Coral Reefs Feel the Stress of Global Warming
Jane McClanahan, Elizabeth Lorence, and James Cervino, PhD
Coral Reef with Yellow Band Disease Ring
Healthy Coral Reef
Jane McClanahan and Elizabeth Lorence
Coral Reef with Multiple Yellow Band Disease Rings
Dyson students interested in preserving the Earth’s coral reef systems are making waves this year at the 106th General Meeting of the American Society for Microbiology (ASM). Dyson biology majors Jane McClanahan and Elizabeth Lorence, and Pace Biology Lecturer James Cervino, PhD, will present their research findings at this year’s ASM meeting on May 24.
In this student/faculty research project on the Lower Manhattan campus, the team of researchers has been looking for the connections between global warming, rising ocean temperatures, and the decline of coral reef ecosystems. Their findings are compelling.
Jane McClanahan explains. “Our lab research has been focused on the symbiotic algae, called zooxanthellae, that have a mutualistic relationship with the coral. When they’re subjected to higher water temperatures, like those we find in our oceans today, we want to know: What happens to the symbiotic algae? What species of zooxanthellae are susceptible to the Vibrio bacterial infection that causes Yellow Band disease found in these algae, and how do they die? This is important to know because when the algae die, the coral reef loses the nutrients, oxygen and energy that the algae produce, which the coral reef needs to survive. So they, in turn, also die.”
Why the study of coral reef systems?
“My interest was piqued in a marine biology class that I took with Professor Cervino,” says Elizabeth Lorence. “In learning how coral reefs are dying, and that this phenomenon is related to rising ocean temperatures and global warming, I felt it was very important to better understand this and to spread the word that global warming is an important problem that we need to solve. I truly feel a sense of mission about promoting awareness of global warming ? and the fact that it is happening right now.”
In laboratory tests that simulate the natural environment, the algae are subjected to heat stressing and then injected with the Yellow Band disease-causing pathogens. As a result, student researchers have found that the symbiotic algae cannot fight off the pathogen, causing them to become more susceptible to the disease. Additionally, they have found that the Yellow Band-causing Vibrio bacteria become more virulent and plentiful as a result of the higher temperatures. Vibrio bacteria also cause mass mortality in shell fish aquaculture stocks and are responsible for cholera that is a major cause of death in third world countries.
The canary in the coal mine.
“This double-edge sword result is what we have suspected,” says Cervino. “It doesn’t take much of a rise in water temperature to see this effect. We’ve tested at a mere 1 to 2 degrees Celsius above the average temperature during the warmest months of the year, and we’re seeing these results.” Coral reefs are very sensitive to temperature change and are considered leading indicators of global warming due to excessive burning of fossil fuels and other environmental stresses caused by human interactions such as blast fishing and the over-fertilization of lawn grasses. The scientific community has been studying and documenting how global warming is contributing to the rise of ocean temperatures for the past 20 years.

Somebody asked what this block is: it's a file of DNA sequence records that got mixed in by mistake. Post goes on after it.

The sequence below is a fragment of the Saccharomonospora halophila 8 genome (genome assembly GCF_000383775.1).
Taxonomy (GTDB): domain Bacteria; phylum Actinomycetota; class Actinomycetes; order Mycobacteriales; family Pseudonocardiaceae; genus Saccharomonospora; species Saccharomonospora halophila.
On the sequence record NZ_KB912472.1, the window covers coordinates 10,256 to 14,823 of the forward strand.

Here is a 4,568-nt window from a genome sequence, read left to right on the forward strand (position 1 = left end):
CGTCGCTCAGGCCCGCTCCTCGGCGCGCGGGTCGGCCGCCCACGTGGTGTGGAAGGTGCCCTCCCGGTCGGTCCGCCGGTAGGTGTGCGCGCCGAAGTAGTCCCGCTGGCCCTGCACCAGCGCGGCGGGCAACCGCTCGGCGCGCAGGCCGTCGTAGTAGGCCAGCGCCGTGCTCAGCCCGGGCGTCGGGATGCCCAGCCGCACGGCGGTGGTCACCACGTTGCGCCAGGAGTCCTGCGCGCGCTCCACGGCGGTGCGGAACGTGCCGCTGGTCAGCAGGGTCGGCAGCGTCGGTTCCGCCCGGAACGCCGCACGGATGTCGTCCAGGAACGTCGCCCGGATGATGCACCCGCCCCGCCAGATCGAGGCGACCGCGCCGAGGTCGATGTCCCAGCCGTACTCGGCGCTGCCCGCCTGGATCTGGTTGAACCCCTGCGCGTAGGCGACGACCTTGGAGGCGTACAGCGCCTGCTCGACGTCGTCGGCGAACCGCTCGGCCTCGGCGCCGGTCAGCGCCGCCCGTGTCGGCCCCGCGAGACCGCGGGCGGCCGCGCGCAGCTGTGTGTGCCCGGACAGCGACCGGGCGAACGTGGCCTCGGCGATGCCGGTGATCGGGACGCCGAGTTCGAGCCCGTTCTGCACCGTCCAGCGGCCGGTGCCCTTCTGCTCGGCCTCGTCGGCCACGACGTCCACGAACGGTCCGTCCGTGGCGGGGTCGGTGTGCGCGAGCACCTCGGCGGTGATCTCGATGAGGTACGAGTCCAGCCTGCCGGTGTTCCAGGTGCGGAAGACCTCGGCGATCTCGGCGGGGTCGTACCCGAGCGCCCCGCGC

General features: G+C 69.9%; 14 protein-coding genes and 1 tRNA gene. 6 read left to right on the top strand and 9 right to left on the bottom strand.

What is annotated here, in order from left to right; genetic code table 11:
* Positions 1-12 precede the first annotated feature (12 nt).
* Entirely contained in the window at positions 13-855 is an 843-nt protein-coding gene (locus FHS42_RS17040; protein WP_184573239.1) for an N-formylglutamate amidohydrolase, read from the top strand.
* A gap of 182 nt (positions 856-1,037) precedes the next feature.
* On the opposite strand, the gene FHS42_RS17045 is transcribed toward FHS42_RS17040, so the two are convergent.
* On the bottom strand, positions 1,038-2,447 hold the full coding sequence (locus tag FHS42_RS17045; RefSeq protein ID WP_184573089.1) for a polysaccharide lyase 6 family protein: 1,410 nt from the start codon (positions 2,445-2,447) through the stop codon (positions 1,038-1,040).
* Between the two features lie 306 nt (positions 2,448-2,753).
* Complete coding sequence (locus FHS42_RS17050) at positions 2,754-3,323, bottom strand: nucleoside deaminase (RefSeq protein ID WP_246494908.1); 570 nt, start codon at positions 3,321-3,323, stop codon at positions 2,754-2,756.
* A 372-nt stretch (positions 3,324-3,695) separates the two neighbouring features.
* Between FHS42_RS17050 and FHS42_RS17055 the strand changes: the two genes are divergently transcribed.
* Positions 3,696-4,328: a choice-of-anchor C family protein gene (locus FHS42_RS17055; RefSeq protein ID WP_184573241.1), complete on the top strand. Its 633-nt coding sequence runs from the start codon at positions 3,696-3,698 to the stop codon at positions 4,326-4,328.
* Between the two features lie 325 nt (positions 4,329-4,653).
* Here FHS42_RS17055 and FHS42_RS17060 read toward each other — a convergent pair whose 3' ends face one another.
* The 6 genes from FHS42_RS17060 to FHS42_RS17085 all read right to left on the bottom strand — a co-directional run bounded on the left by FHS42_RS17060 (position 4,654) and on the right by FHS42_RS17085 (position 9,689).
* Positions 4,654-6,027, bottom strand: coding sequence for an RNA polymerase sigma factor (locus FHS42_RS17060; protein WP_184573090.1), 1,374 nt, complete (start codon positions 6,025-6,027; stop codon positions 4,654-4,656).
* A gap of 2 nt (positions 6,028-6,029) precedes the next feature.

A vital habitat of our global ecosystem, coral reefs provide coastal protection, fish protein, biodiversity, and both life sustaining and economic value to indigenous populations by way of the tourism industry in Caribbean countries. Since they are one of the most climatically sensitive ecosystems on the planet, they are known as the “canary in the coal mine,” which can sense gases long before they become deadly in coal mines. McClanahan, Lorence, and Cervino hope to add to the growing body of evidence about global warming ? and its connection to diseases ? and contribute to reducing it before the world’s coral reef systems entirely perish.
McClanahan, Lorence, and Cervino have co-authored and will present the abstract “Vibrio Infection Intensifies Following Thermal Stress on Zooxanthellae Clade Species in Culture and in the Pacific Anemone Stichodatyla SP. [species]” at the ASM meeting. Other co-authors include researchers from the Universidade Estadual de Campinas, Brazil; Global Coral Reef Alliance, Cambridge, Massachusetts; The Institute of Earth Sciences at Hebrew University, Jerusalem, Israel; Howard University College of Medicine, Washington, DC; and University of South Carolina at Aiken.
Visit the American Society of Microbiology Web site for more information about the annual meeting: http://www.asm.org.